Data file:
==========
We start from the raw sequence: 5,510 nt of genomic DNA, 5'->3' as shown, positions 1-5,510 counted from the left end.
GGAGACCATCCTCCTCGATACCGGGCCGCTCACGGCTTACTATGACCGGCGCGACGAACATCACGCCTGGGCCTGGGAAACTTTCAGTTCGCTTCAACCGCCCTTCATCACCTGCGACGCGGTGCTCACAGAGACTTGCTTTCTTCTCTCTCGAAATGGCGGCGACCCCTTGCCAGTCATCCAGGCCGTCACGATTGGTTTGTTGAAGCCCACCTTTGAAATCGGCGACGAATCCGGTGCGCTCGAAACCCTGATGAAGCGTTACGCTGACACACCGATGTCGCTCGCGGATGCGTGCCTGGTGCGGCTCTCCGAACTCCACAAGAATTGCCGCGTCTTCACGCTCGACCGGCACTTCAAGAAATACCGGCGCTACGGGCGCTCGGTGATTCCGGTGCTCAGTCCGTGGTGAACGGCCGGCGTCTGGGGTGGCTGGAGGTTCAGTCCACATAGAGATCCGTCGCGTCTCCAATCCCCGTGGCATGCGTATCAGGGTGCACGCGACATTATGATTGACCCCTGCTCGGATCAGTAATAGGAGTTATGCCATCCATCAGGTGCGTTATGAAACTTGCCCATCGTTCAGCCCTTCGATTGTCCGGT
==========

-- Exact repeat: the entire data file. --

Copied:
We start from the raw sequence: 5,510 nt of genomic DNA, 5'->3' as shown, positions 1-5,510 counted from the left end.
GGAGACCATCCTCCTCGATACCGGGCCGCTCACGGCTTACTATGACCGGCGCGACGAACATCACGCCTGGGCCTGGGAAACTTTCAGTTCGCTTCAACCGCCCTTCATCACCTGCGACGCGGTGCTCACAGAGACTTGCTTTCTTCTCTCTCGAAATGGCGGCGACCCCTTGCCAGTCATCCAGGCCGTCACGATTGGTTTGTTGAAGCCCACCTTTGAAATCGGCGACGAATCCGGTGCGCTCGAAACCCTGATGAAGCGTTACGCTGACACACCGATGTCGCTCGCGGATGCGTGCCTGGTGCGGCTCTCCGAACTCCACAAGAATTGCCGCGTCTTCACGCTCGACCGGCACTTCAAGAAATACCGGCGCTACGGGCGCTCGGTGATTCCGGTGCTCAGTCCGTGGTGAACGGCCGGCGTCTGGGGTGGCTGGAGGTTCAGTCCACATAGAGATCCGTCGCGTCTCCAATCCCCGTGGCATGCGTATCAGGGTGCACGCGACATTATGATTGACCCCTGCTCGGATCAGTAATAGGAGTTATGCCATCCATCAGGTGCGTTATGAAACTTGCCCATCGTTCAGCCCTTCGATTGTCCGGT